"WE got the biggest bloke in the league, sling it in they-re!!"
The solitary cockney cry was enough confirmation.
A great deal of changes may have taken place at Wimbledon Football Club over the past 30 years, but some things have stayed much the same.
The trip to the Cherry Records Stadium in south-west London, for a League Two clash between AFC Wimbledon and Cambridge United came on a bright and crisp early winter’s Saturday.
It was a rare afternoon free from turning out for my lowly amateur soccer club or covering Gaelic games in Ruislip for this newspaper.
Still, these were no excuses for the shameful reality that it had been more than two years since this fair-weathered visitor had turned out to support his local soccer club.
Interest had spiked after hearing that BT Sport’s latest feature-length documentary, a sure-fire telly highlight over the Christmas period, will focus on the infamous Crazy Gang of the mid-to-late 1980s.
The long-ball heroics of notorious ’ard men such as Vinnie Jones, John Fashanu and Dennis Wise will likely be the focus of the film.
From an Irish perspective, the documentary will pitch the club in the era of legendary goalscorer Alan Cork and Terry Phelan but before that of Wimbledon’s most capped player, Irish international Kenny Cunningham.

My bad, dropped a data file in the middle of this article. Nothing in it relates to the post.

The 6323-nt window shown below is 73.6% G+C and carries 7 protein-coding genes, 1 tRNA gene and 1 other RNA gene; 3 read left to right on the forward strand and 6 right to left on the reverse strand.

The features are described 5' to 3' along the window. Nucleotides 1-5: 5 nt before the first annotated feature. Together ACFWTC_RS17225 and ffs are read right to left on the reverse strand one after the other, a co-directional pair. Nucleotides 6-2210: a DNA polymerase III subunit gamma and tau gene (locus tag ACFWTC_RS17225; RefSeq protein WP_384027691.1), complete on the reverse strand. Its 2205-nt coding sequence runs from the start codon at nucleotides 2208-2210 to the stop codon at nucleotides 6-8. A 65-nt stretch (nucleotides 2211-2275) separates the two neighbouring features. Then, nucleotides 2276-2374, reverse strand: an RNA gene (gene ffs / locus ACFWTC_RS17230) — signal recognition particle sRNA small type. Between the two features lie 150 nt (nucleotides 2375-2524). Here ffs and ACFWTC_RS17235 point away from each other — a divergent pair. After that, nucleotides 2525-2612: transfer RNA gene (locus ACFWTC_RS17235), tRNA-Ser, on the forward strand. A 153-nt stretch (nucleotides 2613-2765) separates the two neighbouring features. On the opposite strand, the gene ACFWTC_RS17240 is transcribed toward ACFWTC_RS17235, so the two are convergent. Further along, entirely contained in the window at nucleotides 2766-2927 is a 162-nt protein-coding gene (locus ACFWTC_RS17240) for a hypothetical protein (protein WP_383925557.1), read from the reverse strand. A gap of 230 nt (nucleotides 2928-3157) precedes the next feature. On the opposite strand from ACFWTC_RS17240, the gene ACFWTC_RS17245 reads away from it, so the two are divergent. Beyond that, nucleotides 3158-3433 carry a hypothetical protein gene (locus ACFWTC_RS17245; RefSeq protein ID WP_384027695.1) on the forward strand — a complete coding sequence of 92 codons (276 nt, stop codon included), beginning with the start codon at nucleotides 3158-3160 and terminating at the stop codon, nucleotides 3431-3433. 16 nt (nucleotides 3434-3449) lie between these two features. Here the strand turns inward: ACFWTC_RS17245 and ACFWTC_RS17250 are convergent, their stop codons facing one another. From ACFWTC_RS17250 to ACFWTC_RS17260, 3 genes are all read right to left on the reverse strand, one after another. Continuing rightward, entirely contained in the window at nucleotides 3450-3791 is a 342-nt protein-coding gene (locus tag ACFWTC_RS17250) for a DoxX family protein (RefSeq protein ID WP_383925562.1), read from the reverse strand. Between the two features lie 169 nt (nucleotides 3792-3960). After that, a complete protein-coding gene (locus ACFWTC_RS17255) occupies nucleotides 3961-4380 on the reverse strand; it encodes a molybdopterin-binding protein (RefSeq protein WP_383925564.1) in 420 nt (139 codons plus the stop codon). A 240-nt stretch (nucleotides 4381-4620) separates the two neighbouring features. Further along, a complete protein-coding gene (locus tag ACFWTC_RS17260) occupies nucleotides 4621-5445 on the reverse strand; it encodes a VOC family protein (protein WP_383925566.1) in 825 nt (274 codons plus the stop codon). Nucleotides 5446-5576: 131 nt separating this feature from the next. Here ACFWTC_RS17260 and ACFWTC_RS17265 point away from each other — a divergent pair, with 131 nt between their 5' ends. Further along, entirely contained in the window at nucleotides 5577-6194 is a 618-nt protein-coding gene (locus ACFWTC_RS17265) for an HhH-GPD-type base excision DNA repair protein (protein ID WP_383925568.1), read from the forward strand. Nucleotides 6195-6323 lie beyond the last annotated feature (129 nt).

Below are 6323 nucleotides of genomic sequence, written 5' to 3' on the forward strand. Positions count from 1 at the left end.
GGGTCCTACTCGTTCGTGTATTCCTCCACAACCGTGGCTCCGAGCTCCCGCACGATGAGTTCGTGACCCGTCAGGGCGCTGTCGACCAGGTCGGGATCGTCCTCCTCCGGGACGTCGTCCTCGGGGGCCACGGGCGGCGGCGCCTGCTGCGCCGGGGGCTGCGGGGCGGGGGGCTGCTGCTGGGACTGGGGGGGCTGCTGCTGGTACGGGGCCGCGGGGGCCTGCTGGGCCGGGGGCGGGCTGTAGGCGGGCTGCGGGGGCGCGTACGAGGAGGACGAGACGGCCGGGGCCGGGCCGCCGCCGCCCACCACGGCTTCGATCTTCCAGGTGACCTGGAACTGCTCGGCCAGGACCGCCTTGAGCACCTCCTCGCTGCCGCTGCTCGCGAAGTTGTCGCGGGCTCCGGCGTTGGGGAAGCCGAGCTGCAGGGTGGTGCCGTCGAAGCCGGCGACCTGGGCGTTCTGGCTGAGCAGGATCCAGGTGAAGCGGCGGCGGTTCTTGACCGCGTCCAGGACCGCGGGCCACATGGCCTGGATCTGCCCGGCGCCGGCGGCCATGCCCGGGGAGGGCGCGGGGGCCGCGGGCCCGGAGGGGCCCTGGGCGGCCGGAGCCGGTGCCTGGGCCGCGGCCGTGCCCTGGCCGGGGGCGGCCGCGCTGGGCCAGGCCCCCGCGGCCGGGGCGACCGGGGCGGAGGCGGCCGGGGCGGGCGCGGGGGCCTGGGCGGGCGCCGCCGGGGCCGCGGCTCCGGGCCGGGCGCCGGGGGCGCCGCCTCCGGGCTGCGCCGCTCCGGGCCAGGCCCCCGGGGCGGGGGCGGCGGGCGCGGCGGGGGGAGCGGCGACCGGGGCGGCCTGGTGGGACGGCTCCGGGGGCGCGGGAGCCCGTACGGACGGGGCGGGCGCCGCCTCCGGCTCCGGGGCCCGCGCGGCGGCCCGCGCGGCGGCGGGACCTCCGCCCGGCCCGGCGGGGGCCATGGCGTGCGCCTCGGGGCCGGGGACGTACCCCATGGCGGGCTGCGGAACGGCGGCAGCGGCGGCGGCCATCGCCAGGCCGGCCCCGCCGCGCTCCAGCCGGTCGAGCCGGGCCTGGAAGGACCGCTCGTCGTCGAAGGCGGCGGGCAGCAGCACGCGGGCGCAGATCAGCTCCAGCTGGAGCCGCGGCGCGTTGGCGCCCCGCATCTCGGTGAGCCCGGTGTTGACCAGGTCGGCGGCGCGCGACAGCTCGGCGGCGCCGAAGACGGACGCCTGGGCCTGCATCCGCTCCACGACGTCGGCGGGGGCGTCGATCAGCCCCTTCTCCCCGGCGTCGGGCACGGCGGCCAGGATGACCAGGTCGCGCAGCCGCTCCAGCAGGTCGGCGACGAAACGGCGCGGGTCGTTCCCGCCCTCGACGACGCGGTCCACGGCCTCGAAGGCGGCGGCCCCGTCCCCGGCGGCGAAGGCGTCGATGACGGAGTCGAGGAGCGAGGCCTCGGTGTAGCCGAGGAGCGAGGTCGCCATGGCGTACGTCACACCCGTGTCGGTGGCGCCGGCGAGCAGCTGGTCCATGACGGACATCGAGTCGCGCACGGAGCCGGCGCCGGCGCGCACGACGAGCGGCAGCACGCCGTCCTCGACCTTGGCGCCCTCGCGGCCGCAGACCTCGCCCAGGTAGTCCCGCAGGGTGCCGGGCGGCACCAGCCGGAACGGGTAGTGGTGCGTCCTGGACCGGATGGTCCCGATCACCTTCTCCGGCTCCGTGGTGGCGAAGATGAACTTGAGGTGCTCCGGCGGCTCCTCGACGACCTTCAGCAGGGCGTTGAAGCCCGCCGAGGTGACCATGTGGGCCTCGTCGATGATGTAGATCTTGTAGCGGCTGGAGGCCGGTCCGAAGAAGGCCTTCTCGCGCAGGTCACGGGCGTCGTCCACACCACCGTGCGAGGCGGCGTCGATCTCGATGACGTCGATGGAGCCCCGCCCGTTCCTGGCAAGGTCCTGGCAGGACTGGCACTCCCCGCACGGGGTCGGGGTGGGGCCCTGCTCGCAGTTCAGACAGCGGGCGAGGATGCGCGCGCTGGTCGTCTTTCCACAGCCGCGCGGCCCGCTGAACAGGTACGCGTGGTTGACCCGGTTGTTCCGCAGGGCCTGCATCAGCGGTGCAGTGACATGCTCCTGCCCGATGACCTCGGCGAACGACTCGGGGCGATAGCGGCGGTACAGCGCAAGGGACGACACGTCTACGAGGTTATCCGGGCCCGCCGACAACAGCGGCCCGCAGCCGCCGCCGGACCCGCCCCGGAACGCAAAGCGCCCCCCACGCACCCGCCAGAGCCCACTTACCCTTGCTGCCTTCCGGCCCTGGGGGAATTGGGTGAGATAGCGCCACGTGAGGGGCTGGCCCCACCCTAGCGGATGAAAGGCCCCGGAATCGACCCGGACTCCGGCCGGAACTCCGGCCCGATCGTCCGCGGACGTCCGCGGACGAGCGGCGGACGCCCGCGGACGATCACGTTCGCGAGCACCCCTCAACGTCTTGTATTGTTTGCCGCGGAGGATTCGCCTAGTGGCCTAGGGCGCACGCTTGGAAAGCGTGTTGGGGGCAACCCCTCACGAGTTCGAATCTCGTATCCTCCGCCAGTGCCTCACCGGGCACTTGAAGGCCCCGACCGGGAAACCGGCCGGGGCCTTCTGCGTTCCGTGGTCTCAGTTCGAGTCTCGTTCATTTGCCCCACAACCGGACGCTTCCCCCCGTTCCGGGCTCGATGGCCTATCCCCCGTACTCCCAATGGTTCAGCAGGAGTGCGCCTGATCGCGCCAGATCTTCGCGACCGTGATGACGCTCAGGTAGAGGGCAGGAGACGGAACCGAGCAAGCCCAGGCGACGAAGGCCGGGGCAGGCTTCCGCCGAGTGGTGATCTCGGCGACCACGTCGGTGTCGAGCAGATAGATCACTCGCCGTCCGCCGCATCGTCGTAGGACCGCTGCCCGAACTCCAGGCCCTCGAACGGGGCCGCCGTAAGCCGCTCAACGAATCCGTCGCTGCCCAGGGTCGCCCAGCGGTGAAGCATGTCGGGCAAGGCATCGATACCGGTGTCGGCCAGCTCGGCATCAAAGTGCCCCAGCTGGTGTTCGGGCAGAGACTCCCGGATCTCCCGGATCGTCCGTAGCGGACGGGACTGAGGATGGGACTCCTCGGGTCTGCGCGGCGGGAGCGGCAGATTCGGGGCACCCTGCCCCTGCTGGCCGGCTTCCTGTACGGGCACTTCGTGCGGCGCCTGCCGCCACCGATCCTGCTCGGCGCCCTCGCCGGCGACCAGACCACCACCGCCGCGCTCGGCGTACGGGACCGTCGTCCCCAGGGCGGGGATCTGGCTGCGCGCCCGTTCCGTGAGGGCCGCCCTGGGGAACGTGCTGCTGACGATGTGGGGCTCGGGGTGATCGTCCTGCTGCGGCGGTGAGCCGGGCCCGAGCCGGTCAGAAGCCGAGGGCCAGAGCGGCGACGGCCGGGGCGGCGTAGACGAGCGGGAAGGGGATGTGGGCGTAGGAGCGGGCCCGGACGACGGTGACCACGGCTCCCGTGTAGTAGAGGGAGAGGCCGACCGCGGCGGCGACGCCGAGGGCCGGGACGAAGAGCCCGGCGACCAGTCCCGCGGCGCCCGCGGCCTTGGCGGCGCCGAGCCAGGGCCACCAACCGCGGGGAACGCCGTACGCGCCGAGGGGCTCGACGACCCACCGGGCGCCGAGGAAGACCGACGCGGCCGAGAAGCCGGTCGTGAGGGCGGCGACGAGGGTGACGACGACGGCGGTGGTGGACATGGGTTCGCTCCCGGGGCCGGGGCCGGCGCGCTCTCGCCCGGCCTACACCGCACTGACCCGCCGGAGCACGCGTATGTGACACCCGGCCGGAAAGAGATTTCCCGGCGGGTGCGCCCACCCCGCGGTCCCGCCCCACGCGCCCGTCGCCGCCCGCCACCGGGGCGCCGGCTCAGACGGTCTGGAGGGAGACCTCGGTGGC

It will also precede Joe Kinnear’s reign as manager throughout the ’90s.
Then, the Dubliner oversaw, relatively speaking, big successes on a shoestring.
That was during a time when tectonic shifts were created, after Sky — for better or worse — pumped millions into the game and created the Premiership in 1992.
More recently, extra spice to the club’s story has been added since the recent FA Cup Round 3 draw.
AFC Wimbledon, resurrected in 2002 from the remains of the original club’s messy breakaway to Milton Keynes as MK Dons, were pitted to face Liverpool at home.
The fixture drips with history given the Crazy Gang’s famous defeat of the giants in the 1988 final.
That game will take place in a couple of weeks’ time on the hallowed turf of the Cherry Records Stadium (capacity 4,850) in south-west London.
Today, Cork defender Alan Bennett, who spent his formative years with Cork City, skippers the side.
And the cockney cries are aimed at Dons forward Adebayo Akinfenwa.
Little short of a 16 stone battering ram — and not six foot tall — Akinfenwa has netted seven times in 19 games this season.
Largely, the striker has done so by creating an orbit around himself and delivering thunderous headers.
Often, long pokes upfield will be met by and then his teammate Matt Tubbs.
It’s exactly the same combination this afternoon as Wimbledon take an early lead in the first minute.
But Bennett and company are powerless to stop a 2-1 reverse.
On reflection the overall quality of soccer on display, while showing glimpses of class, may not have hit the dizzy heights.
Still, a perch in the South Stand Terrace, with a regulation fizzy lager and chips, weighed in only a shade over 20 quid.
And in glimpses of the old Crazy Gang spirit, there was enough to suggest more chapters of the Wimbledon story are ready to be written.
The Crazy Gang screens on Boxing Day on BT Sport 1 at 9pm.